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Subject: RE: Electric guitar as a solo instrument
From: Backwoodsman
Date: 28 Nov 18 - 02:52 AM

"Acoustic guitarists who are still hostile to electrics,
are the ones who need to justify their stubborn prejudice and sense of superiority."


I love them all, my acoustics and my (now just one) electric. Always have, always will. I like banjos too.

I restrict my hostility, stubborn prejudice, and sense of superiority, to ukuleles. ;-) :-)


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Subject: RE: Electric guitar as a solo instrument
From: punkfolkrocker
Date: 28 Nov 18 - 03:02 AM

Just to further annoy the old anti-electric 'Judas' brigade...

I also own electric autoharps, electic banjos, electric mandos, electric sitars...

all with understring magnetic pickups.. none of those shrill piezo eardrum graters...


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Subject: RE: Electric guitar as a solo instrument
From: Will Fly
Date: 28 Nov 18 - 04:34 AM

I'm not generally a fan of piezo pickups either, but was immediately struck by the absolutely natural sound of the K&K pickups when I heard Chris Newman playing at the Hawth in Crawley. I asked him what was in the guitar and heard about the K&K for the first time.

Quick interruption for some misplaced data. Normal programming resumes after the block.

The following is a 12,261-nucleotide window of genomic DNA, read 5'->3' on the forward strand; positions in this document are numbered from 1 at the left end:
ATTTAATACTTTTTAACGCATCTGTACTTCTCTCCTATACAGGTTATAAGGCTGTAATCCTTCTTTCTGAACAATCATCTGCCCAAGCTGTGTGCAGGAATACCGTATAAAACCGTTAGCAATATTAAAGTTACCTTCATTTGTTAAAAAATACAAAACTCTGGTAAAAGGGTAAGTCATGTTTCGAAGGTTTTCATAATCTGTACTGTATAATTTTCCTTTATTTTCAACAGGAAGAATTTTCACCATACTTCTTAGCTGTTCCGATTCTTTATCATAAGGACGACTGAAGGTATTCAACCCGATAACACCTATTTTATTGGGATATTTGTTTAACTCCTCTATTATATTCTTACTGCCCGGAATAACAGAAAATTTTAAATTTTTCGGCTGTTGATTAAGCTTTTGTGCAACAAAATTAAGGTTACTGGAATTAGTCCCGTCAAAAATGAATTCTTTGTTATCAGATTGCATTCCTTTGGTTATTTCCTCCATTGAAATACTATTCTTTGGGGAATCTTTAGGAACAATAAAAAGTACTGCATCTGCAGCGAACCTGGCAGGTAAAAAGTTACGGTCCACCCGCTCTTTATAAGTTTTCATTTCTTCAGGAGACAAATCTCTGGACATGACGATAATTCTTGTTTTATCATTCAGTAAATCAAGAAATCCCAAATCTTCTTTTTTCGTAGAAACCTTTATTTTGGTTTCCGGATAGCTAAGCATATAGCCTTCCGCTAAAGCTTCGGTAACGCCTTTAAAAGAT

Basically, three oval discs - a bit like Honesty leaves - each of which is glued to the inside of the face, under the bridge, so as to pick up the sound of two strings. All connected by thin cables and joining into one master cable which runs to the jack socket. No volume or tone controls in the basic model - they have to be controlled by an acoustic amp like a Roland. As I said earlier, a good natural sound but loud. For putting through PA systems, there's also a K&K pre-amp which clips to the belt.

I was so impressed, I had one fitted to my mandolin and another to my tenor guitar.


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Subject: RE: Electric guitar as a solo instrument
From: GUEST
Date: 28 Nov 18 - 04:38 AM

Well I see you're all lining up spoiling for a big argument even though the only person on this thread who has had anything bad to say about electric players was the OP, though he does not expand on what he doesn't like, and bizarrely seems to use it as a reason to justify playing electric himself.


It is very easy for me to "justify my stubborn prejudice" against electric guitars *in an acoustic session*. It is simply this: that in my experience, players of electric instruments are simply unable to resist the temptation to TURN IT UP and play over everyone else all the time. LOUD LOUD LOUD. No matter whether they walk into a session carrying an amp, or whether they think they are being subtle by having some sort of mini box strapped to their acoustic. I can't say whether all electric players have damaged their hearing through overexposure to loud music, or whether it's old age, or whether they just think that they're little bit better than the rest of us. I am not pleased to see them when they show up. Thankfully it does not happen that often.